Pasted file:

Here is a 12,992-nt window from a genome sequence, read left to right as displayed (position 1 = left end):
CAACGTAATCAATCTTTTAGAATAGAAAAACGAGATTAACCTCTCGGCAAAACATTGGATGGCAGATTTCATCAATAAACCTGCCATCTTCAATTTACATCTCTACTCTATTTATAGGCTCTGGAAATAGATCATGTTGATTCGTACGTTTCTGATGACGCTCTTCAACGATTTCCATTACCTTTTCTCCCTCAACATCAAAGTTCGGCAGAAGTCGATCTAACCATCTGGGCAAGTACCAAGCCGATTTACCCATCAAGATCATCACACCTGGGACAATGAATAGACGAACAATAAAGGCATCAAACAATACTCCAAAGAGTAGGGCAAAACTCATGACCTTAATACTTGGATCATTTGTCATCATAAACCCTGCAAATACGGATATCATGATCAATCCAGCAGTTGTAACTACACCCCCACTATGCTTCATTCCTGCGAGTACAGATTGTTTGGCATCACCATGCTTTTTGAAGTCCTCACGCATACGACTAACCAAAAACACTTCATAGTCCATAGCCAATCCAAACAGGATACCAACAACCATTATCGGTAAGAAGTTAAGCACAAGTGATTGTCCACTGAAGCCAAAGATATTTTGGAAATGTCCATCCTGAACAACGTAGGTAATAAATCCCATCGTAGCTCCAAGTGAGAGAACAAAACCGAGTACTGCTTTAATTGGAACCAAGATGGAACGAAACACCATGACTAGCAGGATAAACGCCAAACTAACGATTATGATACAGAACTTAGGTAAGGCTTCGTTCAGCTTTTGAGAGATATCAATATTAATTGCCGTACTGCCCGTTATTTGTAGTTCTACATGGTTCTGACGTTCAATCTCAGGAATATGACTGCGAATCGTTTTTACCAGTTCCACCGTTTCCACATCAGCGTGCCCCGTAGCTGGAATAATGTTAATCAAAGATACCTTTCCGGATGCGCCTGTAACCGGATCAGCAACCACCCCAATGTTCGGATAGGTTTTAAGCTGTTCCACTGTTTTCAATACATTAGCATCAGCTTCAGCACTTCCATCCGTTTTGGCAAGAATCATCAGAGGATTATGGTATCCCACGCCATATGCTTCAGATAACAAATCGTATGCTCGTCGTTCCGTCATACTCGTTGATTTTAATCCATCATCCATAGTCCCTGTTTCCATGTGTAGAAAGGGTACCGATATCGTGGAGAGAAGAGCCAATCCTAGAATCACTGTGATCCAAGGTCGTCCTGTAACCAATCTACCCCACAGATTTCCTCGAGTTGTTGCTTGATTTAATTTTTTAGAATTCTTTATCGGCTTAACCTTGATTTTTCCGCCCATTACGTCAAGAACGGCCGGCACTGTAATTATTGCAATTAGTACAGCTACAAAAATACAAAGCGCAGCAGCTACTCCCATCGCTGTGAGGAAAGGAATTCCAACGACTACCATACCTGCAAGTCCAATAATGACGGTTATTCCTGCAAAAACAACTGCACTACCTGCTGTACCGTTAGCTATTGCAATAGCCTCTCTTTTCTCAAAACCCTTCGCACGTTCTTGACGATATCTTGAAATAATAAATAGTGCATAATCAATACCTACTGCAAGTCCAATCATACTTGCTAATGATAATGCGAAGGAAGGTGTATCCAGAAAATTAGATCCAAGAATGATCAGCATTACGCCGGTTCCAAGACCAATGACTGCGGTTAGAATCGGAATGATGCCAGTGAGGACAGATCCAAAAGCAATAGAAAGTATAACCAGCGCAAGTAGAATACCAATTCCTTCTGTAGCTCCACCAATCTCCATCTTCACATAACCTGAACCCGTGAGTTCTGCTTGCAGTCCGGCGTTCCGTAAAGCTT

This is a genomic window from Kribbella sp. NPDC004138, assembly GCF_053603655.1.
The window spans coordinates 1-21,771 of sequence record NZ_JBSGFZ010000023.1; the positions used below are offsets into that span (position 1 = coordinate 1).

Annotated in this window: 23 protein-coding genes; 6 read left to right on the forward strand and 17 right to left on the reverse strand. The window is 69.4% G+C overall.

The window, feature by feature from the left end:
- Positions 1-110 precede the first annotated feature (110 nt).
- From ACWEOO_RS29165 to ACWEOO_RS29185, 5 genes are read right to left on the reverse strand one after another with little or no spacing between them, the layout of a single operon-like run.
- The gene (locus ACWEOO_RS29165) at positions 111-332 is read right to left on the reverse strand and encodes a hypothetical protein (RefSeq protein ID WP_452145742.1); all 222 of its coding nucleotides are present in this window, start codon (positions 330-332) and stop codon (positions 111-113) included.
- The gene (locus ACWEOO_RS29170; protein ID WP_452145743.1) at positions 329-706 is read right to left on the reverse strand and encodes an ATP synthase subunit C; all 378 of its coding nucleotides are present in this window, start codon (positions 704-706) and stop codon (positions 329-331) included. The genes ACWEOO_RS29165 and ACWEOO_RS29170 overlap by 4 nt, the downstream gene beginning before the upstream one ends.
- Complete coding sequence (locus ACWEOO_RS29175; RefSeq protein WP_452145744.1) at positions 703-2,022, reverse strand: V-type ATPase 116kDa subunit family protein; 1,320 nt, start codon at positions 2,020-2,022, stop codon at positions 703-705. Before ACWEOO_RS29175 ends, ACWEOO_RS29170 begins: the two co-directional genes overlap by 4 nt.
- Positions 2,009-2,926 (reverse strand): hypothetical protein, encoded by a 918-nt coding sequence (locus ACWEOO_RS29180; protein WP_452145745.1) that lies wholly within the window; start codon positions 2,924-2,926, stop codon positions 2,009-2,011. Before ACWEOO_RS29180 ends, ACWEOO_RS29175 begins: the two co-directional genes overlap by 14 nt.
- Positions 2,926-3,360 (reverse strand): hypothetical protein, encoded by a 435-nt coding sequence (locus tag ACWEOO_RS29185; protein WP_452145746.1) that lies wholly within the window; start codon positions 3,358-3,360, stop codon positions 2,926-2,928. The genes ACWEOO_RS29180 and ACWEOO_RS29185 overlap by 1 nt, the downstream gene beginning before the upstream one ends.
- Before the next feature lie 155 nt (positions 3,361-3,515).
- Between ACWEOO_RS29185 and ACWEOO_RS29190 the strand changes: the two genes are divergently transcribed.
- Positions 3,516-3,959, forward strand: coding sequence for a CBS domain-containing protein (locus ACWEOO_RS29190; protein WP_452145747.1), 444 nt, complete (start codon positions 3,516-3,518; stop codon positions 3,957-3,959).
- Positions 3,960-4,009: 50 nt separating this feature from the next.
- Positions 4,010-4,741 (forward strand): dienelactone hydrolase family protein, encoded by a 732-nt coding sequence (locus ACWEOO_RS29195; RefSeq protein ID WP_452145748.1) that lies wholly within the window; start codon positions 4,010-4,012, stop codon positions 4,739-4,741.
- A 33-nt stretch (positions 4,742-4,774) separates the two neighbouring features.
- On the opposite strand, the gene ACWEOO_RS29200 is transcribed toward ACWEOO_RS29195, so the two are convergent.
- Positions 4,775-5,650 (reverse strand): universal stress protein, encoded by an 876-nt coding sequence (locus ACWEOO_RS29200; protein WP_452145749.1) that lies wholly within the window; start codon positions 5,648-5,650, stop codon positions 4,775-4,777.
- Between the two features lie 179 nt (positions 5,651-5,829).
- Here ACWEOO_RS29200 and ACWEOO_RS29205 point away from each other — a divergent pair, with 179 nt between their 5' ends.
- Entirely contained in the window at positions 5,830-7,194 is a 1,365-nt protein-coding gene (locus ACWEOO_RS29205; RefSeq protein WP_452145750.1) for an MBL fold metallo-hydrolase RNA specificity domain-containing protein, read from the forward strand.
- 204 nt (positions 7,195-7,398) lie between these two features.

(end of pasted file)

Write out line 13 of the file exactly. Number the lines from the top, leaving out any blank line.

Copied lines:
- Positions 2,926-3,360 (reverse strand): hypothetical protein, encoded by a 435-nt coding sequence (locus tag ACWEOO_RS29185; protein WP_452145746.1) that lies wholly within the window; start codon positions 3,358-3,360, stop codon positions 2,926-2,928. The genes ACWEOO_RS29180 and ACWEOO_RS29185 overlap by 1 nt, the downstream gene beginning before the upstream one ends.